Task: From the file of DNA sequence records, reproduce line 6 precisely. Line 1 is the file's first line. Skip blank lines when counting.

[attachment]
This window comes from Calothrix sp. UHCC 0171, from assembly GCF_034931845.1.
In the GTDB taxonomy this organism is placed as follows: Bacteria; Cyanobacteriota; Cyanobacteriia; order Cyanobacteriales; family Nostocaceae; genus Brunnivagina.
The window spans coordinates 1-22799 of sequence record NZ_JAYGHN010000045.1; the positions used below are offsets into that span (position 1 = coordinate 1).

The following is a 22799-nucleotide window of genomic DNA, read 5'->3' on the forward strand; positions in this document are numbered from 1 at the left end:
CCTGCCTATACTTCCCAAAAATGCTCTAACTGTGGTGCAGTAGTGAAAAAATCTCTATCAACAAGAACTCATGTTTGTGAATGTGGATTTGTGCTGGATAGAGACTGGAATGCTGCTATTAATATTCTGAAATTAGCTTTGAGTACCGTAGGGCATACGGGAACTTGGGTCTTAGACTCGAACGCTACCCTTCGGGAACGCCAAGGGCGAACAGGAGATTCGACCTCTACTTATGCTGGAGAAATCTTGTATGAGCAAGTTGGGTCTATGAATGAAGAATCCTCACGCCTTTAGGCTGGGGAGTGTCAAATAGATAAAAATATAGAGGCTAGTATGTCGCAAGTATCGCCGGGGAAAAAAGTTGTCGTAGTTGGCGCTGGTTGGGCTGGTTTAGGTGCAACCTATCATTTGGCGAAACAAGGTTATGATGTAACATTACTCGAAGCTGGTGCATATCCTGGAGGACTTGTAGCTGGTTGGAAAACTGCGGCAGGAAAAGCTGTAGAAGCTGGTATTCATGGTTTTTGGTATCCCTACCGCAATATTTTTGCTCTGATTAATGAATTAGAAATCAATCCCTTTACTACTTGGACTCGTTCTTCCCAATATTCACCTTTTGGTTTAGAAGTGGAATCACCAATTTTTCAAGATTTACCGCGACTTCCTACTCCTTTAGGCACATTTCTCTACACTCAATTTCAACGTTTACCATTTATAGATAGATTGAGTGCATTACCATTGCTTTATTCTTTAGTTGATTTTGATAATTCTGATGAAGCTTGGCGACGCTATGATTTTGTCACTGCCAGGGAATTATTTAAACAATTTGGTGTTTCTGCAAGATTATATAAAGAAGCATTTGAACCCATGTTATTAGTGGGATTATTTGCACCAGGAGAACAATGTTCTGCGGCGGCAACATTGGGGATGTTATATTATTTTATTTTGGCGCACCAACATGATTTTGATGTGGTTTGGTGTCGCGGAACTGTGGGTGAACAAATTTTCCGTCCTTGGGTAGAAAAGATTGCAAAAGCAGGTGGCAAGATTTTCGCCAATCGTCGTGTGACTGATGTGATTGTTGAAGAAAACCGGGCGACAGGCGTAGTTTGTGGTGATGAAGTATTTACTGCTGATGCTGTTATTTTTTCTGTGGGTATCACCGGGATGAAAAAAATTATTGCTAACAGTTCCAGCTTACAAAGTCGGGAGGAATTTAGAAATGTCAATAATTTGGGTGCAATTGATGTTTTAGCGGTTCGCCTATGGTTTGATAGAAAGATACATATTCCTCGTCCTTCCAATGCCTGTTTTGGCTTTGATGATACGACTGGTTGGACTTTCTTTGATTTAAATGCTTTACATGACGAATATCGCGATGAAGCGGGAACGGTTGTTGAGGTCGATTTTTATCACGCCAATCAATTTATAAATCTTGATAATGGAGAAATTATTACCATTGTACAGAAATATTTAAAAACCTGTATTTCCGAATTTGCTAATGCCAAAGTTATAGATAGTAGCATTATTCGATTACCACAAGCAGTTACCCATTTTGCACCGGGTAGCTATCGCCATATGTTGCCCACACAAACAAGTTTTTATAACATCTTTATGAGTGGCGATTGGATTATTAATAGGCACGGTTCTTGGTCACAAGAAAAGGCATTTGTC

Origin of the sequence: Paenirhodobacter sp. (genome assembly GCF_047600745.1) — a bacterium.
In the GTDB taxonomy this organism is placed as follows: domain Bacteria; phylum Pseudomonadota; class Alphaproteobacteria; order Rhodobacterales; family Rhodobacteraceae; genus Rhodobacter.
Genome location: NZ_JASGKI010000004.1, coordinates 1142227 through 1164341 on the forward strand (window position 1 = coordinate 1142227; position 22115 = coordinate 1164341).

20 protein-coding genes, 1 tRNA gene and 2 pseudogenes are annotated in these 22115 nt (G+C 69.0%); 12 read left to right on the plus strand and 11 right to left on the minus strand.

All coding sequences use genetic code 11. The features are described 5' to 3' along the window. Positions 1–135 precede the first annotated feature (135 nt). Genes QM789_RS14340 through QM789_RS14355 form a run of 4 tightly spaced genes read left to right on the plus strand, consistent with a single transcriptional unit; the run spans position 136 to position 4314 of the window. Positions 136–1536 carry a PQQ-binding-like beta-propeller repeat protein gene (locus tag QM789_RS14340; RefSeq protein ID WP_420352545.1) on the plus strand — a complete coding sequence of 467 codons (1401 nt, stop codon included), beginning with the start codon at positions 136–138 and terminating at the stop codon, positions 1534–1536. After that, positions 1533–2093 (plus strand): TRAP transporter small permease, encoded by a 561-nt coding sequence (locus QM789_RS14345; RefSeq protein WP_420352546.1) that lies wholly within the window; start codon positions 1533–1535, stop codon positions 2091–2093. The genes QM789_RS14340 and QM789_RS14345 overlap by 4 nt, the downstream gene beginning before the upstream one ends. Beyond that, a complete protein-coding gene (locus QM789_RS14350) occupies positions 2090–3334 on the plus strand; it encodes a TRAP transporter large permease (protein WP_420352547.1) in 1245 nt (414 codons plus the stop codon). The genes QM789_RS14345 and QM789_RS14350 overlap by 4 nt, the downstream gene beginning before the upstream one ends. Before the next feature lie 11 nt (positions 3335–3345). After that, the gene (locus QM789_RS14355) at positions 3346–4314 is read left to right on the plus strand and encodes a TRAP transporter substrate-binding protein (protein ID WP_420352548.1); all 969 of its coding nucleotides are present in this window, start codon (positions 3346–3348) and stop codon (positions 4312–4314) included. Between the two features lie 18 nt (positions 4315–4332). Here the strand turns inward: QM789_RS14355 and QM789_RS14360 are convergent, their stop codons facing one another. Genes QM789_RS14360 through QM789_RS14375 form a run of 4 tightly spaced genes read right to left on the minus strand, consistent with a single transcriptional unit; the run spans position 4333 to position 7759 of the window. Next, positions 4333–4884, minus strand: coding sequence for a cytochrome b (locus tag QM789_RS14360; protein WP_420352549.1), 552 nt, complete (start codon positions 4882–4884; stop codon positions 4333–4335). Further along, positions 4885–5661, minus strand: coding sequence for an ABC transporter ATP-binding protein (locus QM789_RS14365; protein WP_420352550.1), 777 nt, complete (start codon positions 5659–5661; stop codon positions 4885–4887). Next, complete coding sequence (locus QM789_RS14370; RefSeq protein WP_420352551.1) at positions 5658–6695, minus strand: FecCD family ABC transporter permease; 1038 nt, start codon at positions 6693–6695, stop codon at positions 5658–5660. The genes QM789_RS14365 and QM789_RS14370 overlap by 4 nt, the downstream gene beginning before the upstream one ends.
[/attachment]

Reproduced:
Origin of the sequence: Paenirhodobacter sp. (genome assembly GCF_047600745.1) — a bacterium.